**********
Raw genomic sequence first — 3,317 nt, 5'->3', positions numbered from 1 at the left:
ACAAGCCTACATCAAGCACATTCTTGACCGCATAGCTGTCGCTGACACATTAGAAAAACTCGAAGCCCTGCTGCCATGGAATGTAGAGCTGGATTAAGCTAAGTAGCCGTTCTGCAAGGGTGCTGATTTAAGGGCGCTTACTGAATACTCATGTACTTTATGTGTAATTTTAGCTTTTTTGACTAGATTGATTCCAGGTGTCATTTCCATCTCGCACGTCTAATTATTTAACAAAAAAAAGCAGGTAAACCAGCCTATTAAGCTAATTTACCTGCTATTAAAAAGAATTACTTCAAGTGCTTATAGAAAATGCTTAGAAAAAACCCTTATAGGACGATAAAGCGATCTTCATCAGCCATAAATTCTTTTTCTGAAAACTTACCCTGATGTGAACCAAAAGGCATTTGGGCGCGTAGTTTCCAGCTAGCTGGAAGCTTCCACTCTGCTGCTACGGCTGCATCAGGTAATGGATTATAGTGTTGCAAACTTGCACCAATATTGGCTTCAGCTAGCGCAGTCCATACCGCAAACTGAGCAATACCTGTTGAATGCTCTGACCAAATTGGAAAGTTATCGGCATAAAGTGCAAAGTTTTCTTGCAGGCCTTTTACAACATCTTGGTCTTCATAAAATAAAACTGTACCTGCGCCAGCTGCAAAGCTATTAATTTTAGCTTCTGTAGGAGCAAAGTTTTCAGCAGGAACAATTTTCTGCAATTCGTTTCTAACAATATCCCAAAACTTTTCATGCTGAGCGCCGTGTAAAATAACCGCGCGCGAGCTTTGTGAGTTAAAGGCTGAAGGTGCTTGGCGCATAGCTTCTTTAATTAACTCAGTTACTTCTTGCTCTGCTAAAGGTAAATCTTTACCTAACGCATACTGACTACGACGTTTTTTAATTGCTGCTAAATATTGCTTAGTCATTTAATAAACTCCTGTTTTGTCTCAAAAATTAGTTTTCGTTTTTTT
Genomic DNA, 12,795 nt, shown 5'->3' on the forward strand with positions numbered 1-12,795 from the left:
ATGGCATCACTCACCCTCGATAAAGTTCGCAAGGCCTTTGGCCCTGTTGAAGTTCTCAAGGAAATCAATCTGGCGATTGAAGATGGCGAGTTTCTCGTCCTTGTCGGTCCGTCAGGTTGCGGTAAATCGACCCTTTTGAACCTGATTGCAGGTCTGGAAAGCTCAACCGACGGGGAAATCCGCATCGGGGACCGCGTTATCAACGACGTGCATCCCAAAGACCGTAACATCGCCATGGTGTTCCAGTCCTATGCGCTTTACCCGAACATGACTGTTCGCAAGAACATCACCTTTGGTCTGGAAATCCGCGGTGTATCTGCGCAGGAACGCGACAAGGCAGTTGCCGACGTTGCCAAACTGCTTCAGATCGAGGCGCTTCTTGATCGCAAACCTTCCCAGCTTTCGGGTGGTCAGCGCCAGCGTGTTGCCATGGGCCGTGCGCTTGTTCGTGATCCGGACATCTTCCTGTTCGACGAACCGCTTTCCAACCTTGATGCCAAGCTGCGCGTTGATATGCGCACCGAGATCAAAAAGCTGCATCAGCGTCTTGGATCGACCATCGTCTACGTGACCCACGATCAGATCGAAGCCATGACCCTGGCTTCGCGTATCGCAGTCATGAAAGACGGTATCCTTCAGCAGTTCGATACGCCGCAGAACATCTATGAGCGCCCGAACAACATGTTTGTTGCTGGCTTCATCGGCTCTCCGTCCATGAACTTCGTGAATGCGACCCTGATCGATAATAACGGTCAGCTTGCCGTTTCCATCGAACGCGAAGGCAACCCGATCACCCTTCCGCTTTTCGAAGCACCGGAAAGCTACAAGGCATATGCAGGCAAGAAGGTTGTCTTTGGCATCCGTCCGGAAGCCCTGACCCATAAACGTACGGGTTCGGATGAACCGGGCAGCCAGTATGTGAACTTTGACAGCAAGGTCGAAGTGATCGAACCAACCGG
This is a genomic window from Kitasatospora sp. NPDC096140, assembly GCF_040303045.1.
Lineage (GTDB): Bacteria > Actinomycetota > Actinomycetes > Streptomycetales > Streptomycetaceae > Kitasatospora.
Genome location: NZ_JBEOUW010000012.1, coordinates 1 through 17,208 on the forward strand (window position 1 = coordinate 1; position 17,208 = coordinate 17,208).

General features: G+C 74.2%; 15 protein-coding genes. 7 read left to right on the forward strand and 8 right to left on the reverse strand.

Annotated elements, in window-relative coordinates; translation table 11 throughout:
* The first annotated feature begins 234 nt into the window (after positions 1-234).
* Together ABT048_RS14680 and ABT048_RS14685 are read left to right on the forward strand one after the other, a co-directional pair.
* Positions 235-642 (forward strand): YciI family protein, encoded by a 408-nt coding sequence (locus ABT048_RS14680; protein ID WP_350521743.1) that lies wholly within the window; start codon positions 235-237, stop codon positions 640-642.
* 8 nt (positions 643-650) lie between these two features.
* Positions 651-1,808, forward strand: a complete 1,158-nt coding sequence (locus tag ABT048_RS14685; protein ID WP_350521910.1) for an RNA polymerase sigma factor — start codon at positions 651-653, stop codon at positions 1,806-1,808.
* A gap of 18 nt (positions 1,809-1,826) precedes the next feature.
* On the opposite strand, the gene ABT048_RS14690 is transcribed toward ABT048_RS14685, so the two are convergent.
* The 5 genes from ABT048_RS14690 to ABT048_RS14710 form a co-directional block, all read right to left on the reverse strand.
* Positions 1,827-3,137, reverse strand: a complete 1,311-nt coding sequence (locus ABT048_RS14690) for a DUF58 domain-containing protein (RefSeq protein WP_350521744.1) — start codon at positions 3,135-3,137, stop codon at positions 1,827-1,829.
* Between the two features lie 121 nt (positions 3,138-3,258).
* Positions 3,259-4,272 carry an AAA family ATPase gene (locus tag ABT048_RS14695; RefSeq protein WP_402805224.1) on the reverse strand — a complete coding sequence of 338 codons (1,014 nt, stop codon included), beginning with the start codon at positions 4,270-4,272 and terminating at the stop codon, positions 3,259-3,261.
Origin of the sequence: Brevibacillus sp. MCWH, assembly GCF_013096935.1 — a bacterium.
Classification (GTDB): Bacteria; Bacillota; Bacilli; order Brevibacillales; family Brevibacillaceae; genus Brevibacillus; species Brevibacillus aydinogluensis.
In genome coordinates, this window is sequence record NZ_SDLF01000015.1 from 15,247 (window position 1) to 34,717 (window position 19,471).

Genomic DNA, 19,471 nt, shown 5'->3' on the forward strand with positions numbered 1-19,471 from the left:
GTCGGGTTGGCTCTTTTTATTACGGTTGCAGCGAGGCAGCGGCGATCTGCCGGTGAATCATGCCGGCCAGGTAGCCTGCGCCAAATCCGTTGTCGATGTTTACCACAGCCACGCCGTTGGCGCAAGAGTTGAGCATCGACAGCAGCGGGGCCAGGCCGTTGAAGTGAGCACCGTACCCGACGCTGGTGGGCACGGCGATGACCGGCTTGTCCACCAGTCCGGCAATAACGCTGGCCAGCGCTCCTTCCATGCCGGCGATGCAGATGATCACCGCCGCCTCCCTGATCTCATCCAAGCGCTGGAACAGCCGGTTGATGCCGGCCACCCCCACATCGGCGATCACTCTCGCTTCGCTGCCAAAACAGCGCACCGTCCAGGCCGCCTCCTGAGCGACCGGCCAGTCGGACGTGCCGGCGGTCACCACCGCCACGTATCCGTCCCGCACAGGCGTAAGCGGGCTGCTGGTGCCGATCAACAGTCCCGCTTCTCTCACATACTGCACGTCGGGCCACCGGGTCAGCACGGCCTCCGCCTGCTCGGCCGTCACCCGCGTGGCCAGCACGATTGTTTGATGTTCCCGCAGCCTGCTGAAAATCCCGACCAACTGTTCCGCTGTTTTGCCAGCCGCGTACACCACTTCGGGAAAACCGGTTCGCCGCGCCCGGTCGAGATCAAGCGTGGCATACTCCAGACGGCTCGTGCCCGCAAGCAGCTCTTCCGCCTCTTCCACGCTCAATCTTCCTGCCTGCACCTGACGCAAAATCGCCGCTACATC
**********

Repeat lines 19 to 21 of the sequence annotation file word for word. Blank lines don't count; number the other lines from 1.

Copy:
* Between the two features lie 121 nt (positions 3,138-3,258).
* Positions 3,259-4,272 carry an AAA family ATPase gene (locus tag ABT048_RS14695; RefSeq protein WP_402805224.1) on the reverse strand — a complete coding sequence of 338 codons (1,014 nt, stop codon included), beginning with the start codon at positions 4,270-4,272 and terminating at the stop codon, positions 3,259-3,261.
Origin of the sequence: Brevibacillus sp. MCWH, assembly GCF_013096935.1 — a bacterium.